Researchers Find ‘Oldest Collection of Non-Fossil Meteorites’ in Chile’s Atacama Desert

An international team of scientists has found a wealth of well-preserved stony meteorites in the Atacama Desert that allowed them to reconstruct the rate of falling meteorites over the past two million years.

Meteorite with thin, dark, fusion crust in the Atacama Desert, Chile. Image credit: Jérôme Gattacceca, CEREGE.

Meteorite with thin, dark, fusion crust in the Atacama Desert, Chile. Image credit: Jérôme Gattacceca, CEREGE.

“Our purpose was to see how the meteorite flux to Earth changed over large timescales — millions of years, consistent with astronomical phenomena,” said Dr. Alexis Drouard, a researcher with the Aix-Marseille Université, France.

To recover a meteorite record for millions of years, Dr. Drouard and colleagues headed to the Atacama Desert.

“We needed a study site that would preserve a wide range of terrestrial ages where the meteorites could persist over long time scales,” Dr. Drouard said.

“While Antarctica and hot deserts both host a large percentage of meteorites on Earth (about 64% and 30%, respectively).”

“Meteorites found in hot deserts or Antarctica are rarely older than half a million years.”

“Meteorites naturally disappear because of weathering processes (e.g., erosion by wind), but because these locations themselves are young, the meteorites found on the surface are also young.”

“The Atacama Desert is very old — over 10 million years. It also hosts the densest collection of meteorites in the world.”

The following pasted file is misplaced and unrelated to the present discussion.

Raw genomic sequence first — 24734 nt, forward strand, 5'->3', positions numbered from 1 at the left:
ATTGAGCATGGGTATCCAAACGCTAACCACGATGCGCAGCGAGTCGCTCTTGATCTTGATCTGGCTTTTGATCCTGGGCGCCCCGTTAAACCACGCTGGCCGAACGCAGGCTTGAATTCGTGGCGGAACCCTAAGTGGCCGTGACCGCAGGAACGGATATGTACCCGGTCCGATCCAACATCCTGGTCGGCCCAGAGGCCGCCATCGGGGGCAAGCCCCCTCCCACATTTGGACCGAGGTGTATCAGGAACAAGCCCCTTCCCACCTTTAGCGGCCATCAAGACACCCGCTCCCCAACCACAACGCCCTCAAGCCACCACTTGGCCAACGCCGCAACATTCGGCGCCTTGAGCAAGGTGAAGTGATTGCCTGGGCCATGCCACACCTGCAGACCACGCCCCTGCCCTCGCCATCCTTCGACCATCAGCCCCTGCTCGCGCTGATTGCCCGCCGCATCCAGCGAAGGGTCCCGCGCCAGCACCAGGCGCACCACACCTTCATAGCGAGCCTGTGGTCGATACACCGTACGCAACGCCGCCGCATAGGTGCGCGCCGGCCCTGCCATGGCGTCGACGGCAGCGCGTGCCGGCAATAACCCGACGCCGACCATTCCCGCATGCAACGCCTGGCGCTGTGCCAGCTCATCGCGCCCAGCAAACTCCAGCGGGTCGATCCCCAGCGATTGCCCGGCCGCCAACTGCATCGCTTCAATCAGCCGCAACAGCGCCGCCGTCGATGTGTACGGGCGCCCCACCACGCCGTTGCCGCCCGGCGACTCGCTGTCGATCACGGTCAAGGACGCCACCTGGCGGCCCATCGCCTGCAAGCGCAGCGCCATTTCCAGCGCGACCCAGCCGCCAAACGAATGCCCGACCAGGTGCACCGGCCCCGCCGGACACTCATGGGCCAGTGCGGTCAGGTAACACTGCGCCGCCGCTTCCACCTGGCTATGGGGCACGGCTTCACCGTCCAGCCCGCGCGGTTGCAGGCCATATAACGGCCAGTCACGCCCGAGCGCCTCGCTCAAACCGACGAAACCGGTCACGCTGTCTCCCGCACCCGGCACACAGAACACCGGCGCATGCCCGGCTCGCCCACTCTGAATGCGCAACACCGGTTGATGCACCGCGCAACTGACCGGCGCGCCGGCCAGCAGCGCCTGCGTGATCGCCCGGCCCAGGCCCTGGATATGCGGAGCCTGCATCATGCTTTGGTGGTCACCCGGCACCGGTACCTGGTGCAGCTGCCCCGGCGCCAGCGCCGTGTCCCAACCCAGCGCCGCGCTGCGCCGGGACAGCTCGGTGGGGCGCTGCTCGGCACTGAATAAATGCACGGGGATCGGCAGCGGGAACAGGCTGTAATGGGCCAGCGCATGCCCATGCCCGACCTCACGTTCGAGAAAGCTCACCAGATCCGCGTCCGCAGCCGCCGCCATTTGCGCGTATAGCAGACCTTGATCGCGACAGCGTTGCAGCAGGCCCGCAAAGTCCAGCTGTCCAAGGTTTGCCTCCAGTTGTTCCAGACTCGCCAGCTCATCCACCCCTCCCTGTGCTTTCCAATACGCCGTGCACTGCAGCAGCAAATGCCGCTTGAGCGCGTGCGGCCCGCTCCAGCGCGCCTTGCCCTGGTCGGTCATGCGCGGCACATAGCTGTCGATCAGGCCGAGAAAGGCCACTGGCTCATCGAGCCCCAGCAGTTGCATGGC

The researchers collected 388 meteorites and focused on 54 stony samples from the El Médano area in the Atacama Desert.

Using cosmogenic age dating, they found that the mean age was 710,000 years old.

In addition, 30% of the samples were older than one million years, and two samples were older than two million.

All 54 meteorites were ordinary chondrites, or stony meteorites that contain grainy minerals, but spanned three different types.

“We were expecting more young meteorites than old ones (as the old ones are lost to weathering),” Dr. Drouard said.

“But it turned out that the age distribution is perfectly explained by a constant accumulation of meteorites for millions years.”

“This is the oldest meteorite collection on Earth’s surface.”

“This terrestrial crop of meteorites in the Atacama Desert can foster more research on studying meteorite fluxes over large time scales.”

“We found that the meteorite flux seems to have remained constant over two-million-year period in numbers (222 meteorites larger than 10 g per squared kilometer per million year), but not in composition.”

The team’s paper was published in the journal Geology.

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A. Drouard et al. The meteorite flux of the past 2 m.y. recorded in the Atacama Desert. Geology, published online may 22, 2019; doi: 10.1130/G45831.1

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